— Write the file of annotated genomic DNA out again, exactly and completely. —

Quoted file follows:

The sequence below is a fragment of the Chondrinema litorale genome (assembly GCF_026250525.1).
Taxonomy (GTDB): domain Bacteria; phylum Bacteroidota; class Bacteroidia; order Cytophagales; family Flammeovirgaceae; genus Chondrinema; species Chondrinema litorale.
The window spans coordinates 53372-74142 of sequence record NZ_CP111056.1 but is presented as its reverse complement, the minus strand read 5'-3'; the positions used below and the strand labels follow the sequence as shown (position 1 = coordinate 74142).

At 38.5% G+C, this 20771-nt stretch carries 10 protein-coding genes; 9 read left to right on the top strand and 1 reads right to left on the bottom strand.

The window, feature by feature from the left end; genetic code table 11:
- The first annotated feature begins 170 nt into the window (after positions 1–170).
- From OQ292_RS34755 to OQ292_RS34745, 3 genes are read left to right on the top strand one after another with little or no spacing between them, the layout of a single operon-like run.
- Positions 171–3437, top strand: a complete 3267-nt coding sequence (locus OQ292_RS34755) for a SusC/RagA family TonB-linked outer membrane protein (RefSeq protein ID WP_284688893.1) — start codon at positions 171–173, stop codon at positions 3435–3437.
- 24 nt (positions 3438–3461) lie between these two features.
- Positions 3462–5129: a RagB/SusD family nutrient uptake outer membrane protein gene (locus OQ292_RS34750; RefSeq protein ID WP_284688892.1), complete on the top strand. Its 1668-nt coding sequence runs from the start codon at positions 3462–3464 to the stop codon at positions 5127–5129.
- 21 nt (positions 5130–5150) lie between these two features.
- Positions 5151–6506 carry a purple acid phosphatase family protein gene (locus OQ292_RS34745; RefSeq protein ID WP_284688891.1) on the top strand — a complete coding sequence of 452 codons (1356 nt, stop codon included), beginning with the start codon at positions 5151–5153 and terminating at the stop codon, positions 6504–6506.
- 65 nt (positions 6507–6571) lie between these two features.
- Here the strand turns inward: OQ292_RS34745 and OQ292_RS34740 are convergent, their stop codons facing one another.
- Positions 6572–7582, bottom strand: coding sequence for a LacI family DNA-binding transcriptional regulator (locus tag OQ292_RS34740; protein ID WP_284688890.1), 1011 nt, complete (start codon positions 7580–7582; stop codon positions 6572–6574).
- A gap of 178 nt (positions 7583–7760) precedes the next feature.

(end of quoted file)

The sequence below is a fragment of the Chondrinema litorale genome (assembly GCF_026250525.1).
Taxonomy (GTDB): domain Bacteria; phylum Bacteroidota; class Bacteroidia; order Cytophagales; family Flammeovirgaceae; genus Chondrinema; species Chondrinema litorale.
The window spans coordinates 53372-74142 of sequence record NZ_CP111056.1 but is presented as its reverse complement, the minus strand read 5'-3'; the positions used below and the strand labels follow the sequence as shown (position 1 = coordinate 74142).

At 38.5% G+C, this 20771-nt stretch carries 10 protein-coding genes; 9 read left to right on the top strand and 1 reads right to left on the bottom strand.

The window, feature by feature from the left end; genetic code table 11:
- The first annotated feature begins 170 nt into the window (after positions 1–170).
- From OQ292_RS34755 to OQ292_RS34745, 3 genes are read left to right on the top strand one after another with little or no spacing between them, the layout of a single operon-like run.
- Positions 171–3437, top strand: a complete 3267-nt coding sequence (locus OQ292_RS34755) for a SusC/RagA family TonB-linked outer membrane protein (RefSeq protein ID WP_284688893.1) — start codon at positions 171–173, stop codon at positions 3435–3437.
- 24 nt (positions 3438–3461) lie between these two features.
- Positions 3462–5129: a RagB/SusD family nutrient uptake outer membrane protein gene (locus OQ292_RS34750; RefSeq protein ID WP_284688892.1), complete on the top strand. Its 1668-nt coding sequence runs from the start codon at positions 3462–3464 to the stop codon at positions 5127–5129.
- 21 nt (positions 5130–5150) lie between these two features.
- Positions 5151–6506 carry a purple acid phosphatase family protein gene (locus OQ292_RS34745; RefSeq protein ID WP_284688891.1) on the top strand — a complete coding sequence of 452 codons (1356 nt, stop codon included), beginning with the start codon at positions 5151–5153 and terminating at the stop codon, positions 6504–6506.
- 65 nt (positions 6507–6571) lie between these two features.
- Here the strand turns inward: OQ292_RS34745 and OQ292_RS34740 are convergent, their stop codons facing one another.
- Positions 6572–7582, bottom strand: coding sequence for a LacI family DNA-binding transcriptional regulator (locus tag OQ292_RS34740; protein ID WP_284688890.1), 1011 nt, complete (start codon positions 7580–7582; stop codon positions 6572–6574).
- A gap of 178 nt (positions 7583–7760) precedes the next feature.